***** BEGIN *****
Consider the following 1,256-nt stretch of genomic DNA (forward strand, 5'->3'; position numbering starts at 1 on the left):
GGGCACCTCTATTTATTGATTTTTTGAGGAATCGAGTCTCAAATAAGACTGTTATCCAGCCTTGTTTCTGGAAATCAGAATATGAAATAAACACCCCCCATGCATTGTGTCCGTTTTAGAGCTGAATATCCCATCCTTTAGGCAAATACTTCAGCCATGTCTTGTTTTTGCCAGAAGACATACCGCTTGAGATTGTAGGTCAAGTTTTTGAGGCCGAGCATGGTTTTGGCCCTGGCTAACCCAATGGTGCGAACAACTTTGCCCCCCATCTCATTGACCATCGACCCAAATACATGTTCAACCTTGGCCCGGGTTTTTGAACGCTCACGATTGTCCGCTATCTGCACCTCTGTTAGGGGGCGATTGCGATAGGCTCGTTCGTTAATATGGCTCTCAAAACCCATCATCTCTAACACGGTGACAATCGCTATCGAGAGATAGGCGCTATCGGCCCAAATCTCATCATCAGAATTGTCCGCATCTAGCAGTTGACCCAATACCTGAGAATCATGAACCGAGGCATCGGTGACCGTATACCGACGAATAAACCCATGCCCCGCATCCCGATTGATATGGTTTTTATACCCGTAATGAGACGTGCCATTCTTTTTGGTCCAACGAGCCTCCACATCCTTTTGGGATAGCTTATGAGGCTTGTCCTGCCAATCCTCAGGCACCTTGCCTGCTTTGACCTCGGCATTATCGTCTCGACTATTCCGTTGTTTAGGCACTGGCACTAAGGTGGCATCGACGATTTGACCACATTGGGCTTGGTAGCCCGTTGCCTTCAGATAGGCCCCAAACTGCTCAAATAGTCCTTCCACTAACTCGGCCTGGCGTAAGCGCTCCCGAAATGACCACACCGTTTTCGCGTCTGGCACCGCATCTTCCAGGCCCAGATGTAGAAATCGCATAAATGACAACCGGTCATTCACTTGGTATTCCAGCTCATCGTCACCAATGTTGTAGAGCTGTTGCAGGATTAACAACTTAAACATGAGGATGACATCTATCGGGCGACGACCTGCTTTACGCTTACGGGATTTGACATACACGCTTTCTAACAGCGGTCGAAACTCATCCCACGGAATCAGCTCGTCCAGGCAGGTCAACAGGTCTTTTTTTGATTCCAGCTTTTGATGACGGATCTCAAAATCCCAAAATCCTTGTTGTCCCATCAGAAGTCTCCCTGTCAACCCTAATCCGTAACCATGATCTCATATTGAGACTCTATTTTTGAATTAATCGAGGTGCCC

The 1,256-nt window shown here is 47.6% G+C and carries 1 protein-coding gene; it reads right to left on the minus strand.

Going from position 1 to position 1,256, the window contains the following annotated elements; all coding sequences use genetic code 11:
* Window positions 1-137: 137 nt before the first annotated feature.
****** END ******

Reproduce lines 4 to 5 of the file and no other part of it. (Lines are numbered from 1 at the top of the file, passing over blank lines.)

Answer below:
Going from position 1 to position 1,256, the window contains the following annotated elements; all coding sequences use genetic code 11:
* Window positions 1-137: 137 nt before the first annotated feature.